More than 80 measures to improve the roads, vehicle safety, medical care for accident victims and road safety education

Reducing the number of victims of road traffic accidents down to zero and joining forces to reverse the rising number of road accidents since 2014. This is the goal of an ambitious plan comprising more than 80 measures which has been published today by Fundación MAPFRE, the Asociación por la Prevención de Accidentes de Tráfico (Association for the Prevention of Traffic Accidents (AESLEME) and the Asociación Española de la Carretera (Spanish Highway Association (AESLEM)).

These entities are urging political parties of every stripe to sign up to a Government Pact on Road Safety which places an emphasis on reaching Goal Zero victims. They are also asking them to make road safety part of the political debate and to include specific actions in their campaign platforms in order to curb the number of road accidents. In Spain, 1830 people died in 2017 in road accidents, which are almost 5 victims a day, and 9000 people were seriously injured.


Increasing the budget allocated to road maintenance in the General Budget in order to make up the shortfall, improving road surfaces and investing in life-saving equipment, such as safety barriers and 2+1 roads. Improving signage and lighting, especially on main roads (carreteras convencionales), where approximately 40% of all vehicles travel and where each year 75% of fatal accidents occur. This is one of the measures designed to improve infrastructure, an area where the report also proposes creating the necessary legislative framework to urgently correct the dangerous sections of road where most accidents take place, as well as rolling out a “forgiving roads” program, which will contribute to reducing road accident rates due to coming off the road, which is responsible for the deaths of 4 in every 10 drivers.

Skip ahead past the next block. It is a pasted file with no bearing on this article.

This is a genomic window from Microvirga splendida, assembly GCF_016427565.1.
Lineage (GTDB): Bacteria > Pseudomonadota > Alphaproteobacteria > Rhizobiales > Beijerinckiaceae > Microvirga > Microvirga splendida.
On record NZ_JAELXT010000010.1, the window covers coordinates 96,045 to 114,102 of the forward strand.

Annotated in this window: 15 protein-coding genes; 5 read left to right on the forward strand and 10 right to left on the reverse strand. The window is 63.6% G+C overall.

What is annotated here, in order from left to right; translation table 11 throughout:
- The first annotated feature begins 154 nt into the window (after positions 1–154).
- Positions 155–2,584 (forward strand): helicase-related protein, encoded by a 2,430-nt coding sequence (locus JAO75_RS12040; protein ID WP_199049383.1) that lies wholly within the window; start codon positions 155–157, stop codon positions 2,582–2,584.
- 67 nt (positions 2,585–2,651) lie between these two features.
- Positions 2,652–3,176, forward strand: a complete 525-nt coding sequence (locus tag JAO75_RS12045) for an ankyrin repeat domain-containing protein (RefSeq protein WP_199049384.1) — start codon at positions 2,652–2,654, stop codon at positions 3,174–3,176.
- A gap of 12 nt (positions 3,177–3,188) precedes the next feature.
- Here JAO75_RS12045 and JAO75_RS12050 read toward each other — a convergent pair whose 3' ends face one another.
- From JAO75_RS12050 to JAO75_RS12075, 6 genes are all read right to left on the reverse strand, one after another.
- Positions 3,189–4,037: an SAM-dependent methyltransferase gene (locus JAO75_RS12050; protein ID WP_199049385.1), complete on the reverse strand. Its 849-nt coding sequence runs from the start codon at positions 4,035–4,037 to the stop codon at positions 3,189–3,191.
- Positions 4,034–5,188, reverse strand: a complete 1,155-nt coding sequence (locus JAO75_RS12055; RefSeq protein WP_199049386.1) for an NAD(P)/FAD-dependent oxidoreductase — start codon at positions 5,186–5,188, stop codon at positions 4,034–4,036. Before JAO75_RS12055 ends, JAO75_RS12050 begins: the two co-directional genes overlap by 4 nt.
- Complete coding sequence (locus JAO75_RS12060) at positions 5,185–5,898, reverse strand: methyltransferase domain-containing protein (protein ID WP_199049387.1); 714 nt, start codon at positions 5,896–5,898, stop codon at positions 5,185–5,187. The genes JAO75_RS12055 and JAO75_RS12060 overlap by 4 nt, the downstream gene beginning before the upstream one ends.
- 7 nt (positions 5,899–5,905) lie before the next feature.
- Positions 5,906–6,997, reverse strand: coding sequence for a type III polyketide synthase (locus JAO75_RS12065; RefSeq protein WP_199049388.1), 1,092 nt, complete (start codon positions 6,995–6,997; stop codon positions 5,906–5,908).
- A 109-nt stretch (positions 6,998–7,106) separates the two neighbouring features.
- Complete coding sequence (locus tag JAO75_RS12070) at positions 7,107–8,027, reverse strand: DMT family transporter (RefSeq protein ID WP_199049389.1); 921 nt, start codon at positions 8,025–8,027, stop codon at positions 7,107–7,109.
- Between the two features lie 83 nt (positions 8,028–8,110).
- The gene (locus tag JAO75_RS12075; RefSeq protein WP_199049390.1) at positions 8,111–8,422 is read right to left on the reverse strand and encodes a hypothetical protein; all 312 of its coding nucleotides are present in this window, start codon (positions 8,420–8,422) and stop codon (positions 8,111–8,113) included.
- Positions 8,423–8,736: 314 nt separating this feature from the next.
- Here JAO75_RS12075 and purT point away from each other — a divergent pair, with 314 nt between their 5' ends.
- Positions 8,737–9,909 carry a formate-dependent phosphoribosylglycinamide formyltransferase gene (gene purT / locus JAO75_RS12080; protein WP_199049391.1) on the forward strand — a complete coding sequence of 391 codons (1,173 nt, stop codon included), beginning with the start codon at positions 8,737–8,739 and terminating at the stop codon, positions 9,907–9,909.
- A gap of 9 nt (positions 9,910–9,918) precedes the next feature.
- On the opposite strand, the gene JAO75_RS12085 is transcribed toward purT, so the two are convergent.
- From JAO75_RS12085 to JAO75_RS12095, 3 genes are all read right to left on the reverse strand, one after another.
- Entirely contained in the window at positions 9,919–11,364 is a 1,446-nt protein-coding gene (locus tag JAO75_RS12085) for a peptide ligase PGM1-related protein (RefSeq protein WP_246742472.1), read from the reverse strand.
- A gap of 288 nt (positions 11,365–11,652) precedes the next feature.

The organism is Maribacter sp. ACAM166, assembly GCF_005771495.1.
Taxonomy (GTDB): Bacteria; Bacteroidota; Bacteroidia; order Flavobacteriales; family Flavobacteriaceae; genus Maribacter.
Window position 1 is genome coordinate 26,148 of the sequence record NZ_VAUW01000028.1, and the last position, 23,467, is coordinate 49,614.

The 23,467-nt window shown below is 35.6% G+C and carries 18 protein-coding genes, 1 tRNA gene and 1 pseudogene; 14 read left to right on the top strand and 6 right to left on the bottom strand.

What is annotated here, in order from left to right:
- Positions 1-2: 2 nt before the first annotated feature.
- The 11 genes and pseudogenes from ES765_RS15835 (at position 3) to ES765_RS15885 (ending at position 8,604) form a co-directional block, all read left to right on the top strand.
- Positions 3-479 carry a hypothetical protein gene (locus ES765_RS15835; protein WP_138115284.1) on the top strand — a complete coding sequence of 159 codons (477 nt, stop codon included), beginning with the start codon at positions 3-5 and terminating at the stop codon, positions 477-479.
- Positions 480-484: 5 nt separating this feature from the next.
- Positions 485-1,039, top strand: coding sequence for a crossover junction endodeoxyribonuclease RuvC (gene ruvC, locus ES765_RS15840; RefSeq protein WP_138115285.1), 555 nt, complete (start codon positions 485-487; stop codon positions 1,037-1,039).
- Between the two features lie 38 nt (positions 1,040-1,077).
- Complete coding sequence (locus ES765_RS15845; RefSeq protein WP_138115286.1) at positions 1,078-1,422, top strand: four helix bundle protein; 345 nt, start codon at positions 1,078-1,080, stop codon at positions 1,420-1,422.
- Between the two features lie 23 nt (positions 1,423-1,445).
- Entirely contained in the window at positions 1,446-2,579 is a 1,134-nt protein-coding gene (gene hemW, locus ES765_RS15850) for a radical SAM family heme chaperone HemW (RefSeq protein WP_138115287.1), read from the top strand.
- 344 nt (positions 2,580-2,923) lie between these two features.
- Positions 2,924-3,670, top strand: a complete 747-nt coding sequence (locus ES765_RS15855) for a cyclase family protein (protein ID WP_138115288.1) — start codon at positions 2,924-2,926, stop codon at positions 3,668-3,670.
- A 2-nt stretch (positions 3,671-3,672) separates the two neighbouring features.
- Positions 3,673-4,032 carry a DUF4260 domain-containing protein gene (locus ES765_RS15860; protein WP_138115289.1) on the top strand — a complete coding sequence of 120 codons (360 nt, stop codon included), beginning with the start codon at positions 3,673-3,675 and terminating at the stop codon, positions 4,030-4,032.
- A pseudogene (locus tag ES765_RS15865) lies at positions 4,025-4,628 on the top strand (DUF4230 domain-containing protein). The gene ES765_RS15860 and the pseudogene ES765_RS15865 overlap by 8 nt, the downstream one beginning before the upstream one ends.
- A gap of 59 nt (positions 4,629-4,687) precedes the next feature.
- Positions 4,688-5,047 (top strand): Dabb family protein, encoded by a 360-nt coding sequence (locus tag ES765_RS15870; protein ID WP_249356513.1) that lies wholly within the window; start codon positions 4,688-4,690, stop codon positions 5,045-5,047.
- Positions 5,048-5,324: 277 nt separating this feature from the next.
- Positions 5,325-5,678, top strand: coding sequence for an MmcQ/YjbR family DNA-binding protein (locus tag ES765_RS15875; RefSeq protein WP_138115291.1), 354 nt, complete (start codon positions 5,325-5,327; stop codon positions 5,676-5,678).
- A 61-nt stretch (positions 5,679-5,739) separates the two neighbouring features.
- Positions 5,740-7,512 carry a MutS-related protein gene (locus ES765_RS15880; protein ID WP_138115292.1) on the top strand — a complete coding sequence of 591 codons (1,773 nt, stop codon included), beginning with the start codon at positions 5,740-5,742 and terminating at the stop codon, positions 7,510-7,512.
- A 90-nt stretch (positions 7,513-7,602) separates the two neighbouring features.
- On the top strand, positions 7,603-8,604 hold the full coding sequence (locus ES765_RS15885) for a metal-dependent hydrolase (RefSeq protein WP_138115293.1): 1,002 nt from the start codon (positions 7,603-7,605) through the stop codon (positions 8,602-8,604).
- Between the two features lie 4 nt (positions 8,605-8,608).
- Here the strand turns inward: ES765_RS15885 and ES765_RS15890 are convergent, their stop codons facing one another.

Promoting vehicle safety is another goal pursued by the plan, which calls on automobile manufacturers to reduce their time frames for incorporating the latest technological advances as standard, even in their most economical vehicles. The plan also recommends that the Government work on a new PIVE plan (Efficient Vehicles Incentive Program) in order to help facilitate the renewal of a safer and more eco-friendly fleet of vehicles, and that they promote installing smart speed limiters, as well as other driver assistance systems (ADAS) and alcolocks in vehicles. The alcolocks system would be installed in the vehicles of professional drivers and the vehicles of people with problems with alcohol addiction.


The paper also focuses on reinforcing the safety of cities, where 509 people died in 2018 and 4,780 were hospitalized with their injuries. In this regard, the plan puts forward measures for guaranteeing the safety of the most vulnerable users (pedestrians, cyclists and motorcyclists), on an urgent basis, by means of creating more roads specifically for cycling and promoting the use of helmets within cities.